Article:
FRIDAY’S BIG HEADLINES

1. Dier charged

Some people are keeping themselves busy during a time of isolation by learning a new language. Some people are baking sourdoughs. Some are just trying to stop their kids from tearing the house down. And some are choosing this unique moment of social stasis to push through Football Association disciplinary procedures for an incident which, frankly, felt like it happened a lifetime ago.
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Yesterday afternoon, the FA announced it was charging Tottenham midfielder Eric Dier with misconduct following the incident when he clambered into the stands to confront a supporter and defend his brother after an FA Cup defeat to Norwich in March. A clear case of the FA being better off doing sweet FA for the time being.
Clearly Dier needs some form of reprimand for his behaviour, even if he was entering the stands to help defend his brother, who had been caught in some kind of argument, rather than going full Cantona. But was this really the time to pursue punishment against Dier for what was an aggressive but essentially non-violent act?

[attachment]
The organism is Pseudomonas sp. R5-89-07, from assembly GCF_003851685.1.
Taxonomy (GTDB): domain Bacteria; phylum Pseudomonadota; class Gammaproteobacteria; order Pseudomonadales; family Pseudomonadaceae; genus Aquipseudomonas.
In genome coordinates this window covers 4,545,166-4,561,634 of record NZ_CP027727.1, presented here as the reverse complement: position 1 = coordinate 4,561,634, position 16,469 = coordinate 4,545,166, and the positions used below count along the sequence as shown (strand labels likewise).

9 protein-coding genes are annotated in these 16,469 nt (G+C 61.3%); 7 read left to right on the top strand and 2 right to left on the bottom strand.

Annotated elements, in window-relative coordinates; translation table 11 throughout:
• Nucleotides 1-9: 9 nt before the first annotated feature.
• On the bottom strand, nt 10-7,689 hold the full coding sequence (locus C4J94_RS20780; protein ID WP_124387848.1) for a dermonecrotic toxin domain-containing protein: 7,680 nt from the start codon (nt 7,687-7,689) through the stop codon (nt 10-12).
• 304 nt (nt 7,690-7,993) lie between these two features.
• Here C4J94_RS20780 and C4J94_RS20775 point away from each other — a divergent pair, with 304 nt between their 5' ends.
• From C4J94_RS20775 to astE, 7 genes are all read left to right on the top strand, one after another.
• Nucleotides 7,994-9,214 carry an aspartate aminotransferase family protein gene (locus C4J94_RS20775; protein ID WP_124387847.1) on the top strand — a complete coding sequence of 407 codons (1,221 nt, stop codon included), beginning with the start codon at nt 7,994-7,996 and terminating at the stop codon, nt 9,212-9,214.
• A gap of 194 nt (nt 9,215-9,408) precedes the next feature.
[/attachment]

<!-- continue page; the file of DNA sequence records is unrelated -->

According to The Guardian:
Dier’s case is being treated as ‘non-standard’ by the FA – in other words, it is at the more serious end of the spectrum – and an independent regulatory commission will decide upon the Spurs player’s punishment. As with all non-standard cases, it will be evaluated on its own merits.
We are not in a normal situation any more but the FA is trying to plough on as normal, giving Dier until May 8 to respond. Presumably without recourse to meeting any club officials or legal representatives face to face. And presumably he can’t exactly request a personal hearing.
In fact, The Warm-Up has the perfect solution here. Impose a heavy one-month ban, starting today. Either that or a police warning for not respecting social distancing.

2. UEFA wants placings on sporting merit

Another governing body was busying issuing statements yesterday as UEFA informed the European leagues, and the wider world, what steps it wanted them to take when thinking about getting continental football restarted next season.